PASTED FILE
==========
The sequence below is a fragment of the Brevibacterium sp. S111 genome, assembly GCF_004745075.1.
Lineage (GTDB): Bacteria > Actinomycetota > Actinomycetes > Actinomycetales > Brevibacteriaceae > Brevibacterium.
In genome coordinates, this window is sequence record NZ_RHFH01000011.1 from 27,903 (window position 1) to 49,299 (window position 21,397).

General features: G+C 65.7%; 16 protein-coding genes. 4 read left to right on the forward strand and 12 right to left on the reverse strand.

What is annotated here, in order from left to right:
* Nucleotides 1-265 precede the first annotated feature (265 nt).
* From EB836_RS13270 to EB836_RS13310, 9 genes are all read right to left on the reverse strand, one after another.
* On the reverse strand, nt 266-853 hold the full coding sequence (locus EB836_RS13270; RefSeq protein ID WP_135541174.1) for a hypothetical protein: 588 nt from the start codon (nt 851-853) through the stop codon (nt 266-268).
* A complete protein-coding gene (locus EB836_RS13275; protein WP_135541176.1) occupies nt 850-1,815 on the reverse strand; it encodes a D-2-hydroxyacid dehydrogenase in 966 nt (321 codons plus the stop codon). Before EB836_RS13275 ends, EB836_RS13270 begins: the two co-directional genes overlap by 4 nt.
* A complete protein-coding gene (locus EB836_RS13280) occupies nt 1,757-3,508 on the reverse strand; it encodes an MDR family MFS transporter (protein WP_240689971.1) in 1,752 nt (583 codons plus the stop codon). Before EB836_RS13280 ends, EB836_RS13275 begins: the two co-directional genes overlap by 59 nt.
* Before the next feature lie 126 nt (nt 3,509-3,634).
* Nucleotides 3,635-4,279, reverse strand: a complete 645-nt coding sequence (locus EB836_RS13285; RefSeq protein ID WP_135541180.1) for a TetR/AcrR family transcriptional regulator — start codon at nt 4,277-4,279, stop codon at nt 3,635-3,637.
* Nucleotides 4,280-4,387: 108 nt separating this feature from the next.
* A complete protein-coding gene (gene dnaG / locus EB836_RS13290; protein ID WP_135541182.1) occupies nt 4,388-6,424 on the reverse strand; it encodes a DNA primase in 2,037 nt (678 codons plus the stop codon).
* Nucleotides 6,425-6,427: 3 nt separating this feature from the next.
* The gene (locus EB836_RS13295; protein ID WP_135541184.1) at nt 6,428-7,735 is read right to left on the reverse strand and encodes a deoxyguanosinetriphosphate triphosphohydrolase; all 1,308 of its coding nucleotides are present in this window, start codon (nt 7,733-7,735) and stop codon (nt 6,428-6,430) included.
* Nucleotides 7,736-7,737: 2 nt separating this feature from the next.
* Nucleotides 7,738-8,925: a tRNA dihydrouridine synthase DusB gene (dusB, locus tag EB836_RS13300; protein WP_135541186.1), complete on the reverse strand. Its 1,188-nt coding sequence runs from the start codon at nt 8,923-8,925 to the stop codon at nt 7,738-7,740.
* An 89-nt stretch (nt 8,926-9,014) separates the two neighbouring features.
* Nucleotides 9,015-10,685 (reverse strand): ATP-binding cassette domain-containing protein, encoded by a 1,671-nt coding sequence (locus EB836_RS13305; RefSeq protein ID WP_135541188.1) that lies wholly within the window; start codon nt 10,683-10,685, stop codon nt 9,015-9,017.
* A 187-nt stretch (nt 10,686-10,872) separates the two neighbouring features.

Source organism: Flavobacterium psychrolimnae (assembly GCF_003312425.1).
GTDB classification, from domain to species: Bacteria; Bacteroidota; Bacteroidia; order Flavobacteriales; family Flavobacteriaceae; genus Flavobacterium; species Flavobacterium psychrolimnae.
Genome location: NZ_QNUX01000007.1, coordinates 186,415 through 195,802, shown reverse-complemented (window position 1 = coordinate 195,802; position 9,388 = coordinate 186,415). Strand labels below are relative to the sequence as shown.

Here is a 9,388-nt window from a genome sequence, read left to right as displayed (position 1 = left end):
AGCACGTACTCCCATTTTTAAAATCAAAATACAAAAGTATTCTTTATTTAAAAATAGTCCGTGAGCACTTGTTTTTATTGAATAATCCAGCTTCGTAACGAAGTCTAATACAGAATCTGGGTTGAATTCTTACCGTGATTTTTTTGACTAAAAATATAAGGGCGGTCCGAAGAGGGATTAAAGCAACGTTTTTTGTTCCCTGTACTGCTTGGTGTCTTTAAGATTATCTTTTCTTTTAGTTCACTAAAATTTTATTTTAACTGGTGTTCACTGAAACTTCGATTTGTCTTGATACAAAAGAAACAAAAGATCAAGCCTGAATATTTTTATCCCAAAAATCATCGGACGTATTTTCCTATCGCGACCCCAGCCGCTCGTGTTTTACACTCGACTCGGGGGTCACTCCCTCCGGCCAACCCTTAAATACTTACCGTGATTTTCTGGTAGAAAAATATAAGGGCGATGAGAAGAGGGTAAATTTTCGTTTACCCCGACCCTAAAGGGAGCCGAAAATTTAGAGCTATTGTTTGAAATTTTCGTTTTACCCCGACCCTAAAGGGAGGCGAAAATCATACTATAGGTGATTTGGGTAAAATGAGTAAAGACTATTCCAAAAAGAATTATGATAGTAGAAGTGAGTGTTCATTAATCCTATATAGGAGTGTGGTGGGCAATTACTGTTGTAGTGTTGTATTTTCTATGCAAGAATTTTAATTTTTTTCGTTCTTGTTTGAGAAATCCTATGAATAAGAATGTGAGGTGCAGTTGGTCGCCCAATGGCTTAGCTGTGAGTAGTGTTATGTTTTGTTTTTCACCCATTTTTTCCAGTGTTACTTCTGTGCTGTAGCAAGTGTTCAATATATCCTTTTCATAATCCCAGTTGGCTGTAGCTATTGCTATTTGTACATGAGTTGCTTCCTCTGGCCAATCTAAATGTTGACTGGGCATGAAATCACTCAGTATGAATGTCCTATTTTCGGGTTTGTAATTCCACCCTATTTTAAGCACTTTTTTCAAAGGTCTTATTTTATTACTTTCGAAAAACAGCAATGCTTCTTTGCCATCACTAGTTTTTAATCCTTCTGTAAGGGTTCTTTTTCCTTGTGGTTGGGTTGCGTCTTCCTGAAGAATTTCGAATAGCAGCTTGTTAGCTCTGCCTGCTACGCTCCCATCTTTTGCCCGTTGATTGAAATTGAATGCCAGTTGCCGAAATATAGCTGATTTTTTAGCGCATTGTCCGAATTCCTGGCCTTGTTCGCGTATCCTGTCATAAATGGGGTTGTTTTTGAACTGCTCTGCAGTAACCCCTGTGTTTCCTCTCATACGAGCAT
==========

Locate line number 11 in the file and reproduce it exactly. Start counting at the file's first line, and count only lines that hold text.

* Before the next feature lie 126 nt (nt 3,509-3,634).